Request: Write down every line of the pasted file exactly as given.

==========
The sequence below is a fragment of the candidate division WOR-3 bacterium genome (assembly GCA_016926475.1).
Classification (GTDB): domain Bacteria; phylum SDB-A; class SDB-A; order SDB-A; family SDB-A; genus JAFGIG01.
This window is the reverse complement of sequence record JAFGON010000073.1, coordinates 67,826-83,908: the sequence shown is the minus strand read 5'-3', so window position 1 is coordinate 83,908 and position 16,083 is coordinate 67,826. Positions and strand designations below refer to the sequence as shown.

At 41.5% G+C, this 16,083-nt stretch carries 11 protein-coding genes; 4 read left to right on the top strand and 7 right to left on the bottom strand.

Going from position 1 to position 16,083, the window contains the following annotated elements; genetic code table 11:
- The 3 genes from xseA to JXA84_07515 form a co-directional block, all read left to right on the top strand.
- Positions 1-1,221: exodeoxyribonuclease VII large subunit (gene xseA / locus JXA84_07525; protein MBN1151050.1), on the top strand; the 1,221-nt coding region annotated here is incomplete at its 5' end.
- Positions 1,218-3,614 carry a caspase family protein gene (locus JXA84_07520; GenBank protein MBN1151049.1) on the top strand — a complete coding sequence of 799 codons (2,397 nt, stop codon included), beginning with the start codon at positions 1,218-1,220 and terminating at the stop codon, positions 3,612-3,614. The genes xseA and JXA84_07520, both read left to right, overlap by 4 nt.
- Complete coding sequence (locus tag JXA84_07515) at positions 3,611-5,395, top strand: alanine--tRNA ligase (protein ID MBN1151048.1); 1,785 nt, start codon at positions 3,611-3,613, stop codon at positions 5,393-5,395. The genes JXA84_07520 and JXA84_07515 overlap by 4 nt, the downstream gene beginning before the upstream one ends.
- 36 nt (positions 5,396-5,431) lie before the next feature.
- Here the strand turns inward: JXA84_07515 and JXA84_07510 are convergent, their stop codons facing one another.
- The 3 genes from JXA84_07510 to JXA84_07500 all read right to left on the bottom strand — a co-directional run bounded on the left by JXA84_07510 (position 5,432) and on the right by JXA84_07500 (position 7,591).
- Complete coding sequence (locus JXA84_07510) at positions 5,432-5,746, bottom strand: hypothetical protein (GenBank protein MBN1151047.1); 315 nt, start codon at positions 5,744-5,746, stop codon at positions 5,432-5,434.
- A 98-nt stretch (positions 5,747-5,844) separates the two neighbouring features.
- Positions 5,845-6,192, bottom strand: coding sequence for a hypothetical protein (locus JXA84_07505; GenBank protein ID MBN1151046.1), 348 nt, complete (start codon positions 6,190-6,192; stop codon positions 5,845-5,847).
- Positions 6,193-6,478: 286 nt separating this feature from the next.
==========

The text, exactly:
The sequence below is a fragment of the candidate division WOR-3 bacterium genome (assembly GCA_016926475.1).
Classification (GTDB): domain Bacteria; phylum SDB-A; class SDB-A; order SDB-A; family SDB-A; genus JAFGIG01.
This window is the reverse complement of sequence record JAFGON010000073.1, coordinates 67,826-83,908: the sequence shown is the minus strand read 5'-3', so window position 1 is coordinate 83,908 and position 16,083 is coordinate 67,826. Positions and strand designations below refer to the sequence as shown.

At 41.5% G+C, this 16,083-nt stretch carries 11 protein-coding genes; 4 read left to right on the top strand and 7 right to left on the bottom strand.

Going from position 1 to position 16,083, the window contains the following annotated elements; genetic code table 11:
- The 3 genes from xseA to JXA84_07515 form a co-directional block, all read left to right on the top strand.
- Positions 1-1,221: exodeoxyribonuclease VII large subunit (gene xseA / locus JXA84_07525; protein MBN1151050.1), on the top strand; the 1,221-nt coding region annotated here is incomplete at its 5' end.
- Positions 1,218-3,614 carry a caspase family protein gene (locus JXA84_07520; GenBank protein MBN1151049.1) on the top strand — a complete coding sequence of 799 codons (2,397 nt, stop codon included), beginning with the start codon at positions 1,218-1,220 and terminating at the stop codon, positions 3,612-3,614. The genes xseA and JXA84_07520, both read left to right, overlap by 4 nt.
- Complete coding sequence (locus tag JXA84_07515) at positions 3,611-5,395, top strand: alanine--tRNA ligase (protein ID MBN1151048.1); 1,785 nt, start codon at positions 3,611-3,613, stop codon at positions 5,393-5,395. The genes JXA84_07520 and JXA84_07515 overlap by 4 nt, the downstream gene beginning before the upstream one ends.
- 36 nt (positions 5,396-5,431) lie before the next feature.
- Here the strand turns inward: JXA84_07515 and JXA84_07510 are convergent, their stop codons facing one another.
- The 3 genes from JXA84_07510 to JXA84_07500 all read right to left on the bottom strand — a co-directional run bounded on the left by JXA84_07510 (position 5,432) and on the right by JXA84_07500 (position 7,591).
- Complete coding sequence (locus JXA84_07510) at positions 5,432-5,746, bottom strand: hypothetical protein (GenBank protein MBN1151047.1); 315 nt, start codon at positions 5,744-5,746, stop codon at positions 5,432-5,434.
- A 98-nt stretch (positions 5,747-5,844) separates the two neighbouring features.
- Positions 5,845-6,192, bottom strand: coding sequence for a hypothetical protein (locus JXA84_07505; GenBank protein ID MBN1151046.1), 348 nt, complete (start codon positions 6,190-6,192; stop codon positions 5,845-5,847).
- Positions 6,193-6,478: 286 nt separating this feature from the next.